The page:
Throughout history, Low German Mennonites have executed collective migrations to preserve their religious integrity. Their contemporary migrations to North America are not collective or
church-sanctioned, but economically-motivated. This paper explores the intertwined processes of gender and religion in transnational social spaces through the destination experiences of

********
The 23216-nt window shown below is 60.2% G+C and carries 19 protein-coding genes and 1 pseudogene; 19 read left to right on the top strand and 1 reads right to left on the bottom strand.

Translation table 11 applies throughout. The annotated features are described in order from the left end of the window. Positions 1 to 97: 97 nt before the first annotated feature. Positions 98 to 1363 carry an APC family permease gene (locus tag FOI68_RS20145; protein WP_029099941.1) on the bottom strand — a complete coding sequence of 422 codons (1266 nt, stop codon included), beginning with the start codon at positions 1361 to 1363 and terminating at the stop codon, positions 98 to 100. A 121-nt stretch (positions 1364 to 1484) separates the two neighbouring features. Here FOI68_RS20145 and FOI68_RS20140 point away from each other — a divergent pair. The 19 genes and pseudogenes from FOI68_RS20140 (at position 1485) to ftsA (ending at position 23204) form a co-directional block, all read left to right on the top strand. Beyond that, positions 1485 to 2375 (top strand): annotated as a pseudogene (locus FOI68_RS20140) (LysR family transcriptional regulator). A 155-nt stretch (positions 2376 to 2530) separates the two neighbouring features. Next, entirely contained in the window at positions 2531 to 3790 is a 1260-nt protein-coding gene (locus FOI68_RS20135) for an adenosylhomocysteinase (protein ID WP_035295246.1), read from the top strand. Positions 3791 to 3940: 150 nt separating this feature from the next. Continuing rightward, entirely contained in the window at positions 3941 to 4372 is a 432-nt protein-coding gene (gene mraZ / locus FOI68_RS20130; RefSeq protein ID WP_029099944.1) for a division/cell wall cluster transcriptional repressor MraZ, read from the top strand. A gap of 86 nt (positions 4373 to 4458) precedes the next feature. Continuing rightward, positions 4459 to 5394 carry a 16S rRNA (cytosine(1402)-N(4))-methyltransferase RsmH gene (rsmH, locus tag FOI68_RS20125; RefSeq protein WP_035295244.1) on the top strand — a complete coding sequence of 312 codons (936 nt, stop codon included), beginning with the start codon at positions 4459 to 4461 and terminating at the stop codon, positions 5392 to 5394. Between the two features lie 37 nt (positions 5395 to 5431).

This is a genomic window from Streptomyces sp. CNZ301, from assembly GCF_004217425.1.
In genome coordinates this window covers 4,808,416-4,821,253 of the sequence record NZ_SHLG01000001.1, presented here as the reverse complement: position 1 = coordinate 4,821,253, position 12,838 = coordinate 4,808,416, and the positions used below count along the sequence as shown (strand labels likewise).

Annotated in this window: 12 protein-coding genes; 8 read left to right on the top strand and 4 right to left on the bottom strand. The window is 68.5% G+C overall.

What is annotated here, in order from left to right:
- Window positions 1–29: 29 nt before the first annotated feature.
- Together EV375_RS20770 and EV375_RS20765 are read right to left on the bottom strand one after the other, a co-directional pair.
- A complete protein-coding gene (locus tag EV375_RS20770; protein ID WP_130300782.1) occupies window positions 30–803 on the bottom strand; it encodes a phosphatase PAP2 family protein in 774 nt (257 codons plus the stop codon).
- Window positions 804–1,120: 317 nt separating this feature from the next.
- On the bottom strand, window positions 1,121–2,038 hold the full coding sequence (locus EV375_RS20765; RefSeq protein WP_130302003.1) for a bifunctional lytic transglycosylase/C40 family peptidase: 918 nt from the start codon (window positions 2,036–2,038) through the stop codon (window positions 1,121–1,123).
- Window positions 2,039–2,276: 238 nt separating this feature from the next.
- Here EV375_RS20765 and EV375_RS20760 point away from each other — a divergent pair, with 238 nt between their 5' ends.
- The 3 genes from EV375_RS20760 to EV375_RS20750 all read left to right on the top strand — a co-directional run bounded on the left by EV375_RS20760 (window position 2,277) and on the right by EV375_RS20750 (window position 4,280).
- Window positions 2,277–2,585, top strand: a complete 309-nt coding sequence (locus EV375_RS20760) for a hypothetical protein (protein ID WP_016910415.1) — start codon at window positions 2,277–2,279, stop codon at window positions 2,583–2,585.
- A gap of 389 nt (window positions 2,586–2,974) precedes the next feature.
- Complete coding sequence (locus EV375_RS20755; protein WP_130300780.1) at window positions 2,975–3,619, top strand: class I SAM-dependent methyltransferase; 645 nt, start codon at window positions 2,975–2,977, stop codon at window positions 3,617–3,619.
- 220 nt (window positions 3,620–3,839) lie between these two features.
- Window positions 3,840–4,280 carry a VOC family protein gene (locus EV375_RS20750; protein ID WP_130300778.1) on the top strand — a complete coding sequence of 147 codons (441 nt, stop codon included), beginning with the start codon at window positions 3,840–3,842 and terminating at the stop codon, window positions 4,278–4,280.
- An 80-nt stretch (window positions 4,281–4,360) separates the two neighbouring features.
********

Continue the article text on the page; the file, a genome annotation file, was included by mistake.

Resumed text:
Mennonite women in Canada. The paradoxes of the transnational social field, each simultaneous gain and loss, constitute a double bind wherein choice is elusive. Caught in the contest between physical and cultural survival, women find themselves in the nothing of in-between, as conflicting social fields and systems of capitalsecular and sacredcollide.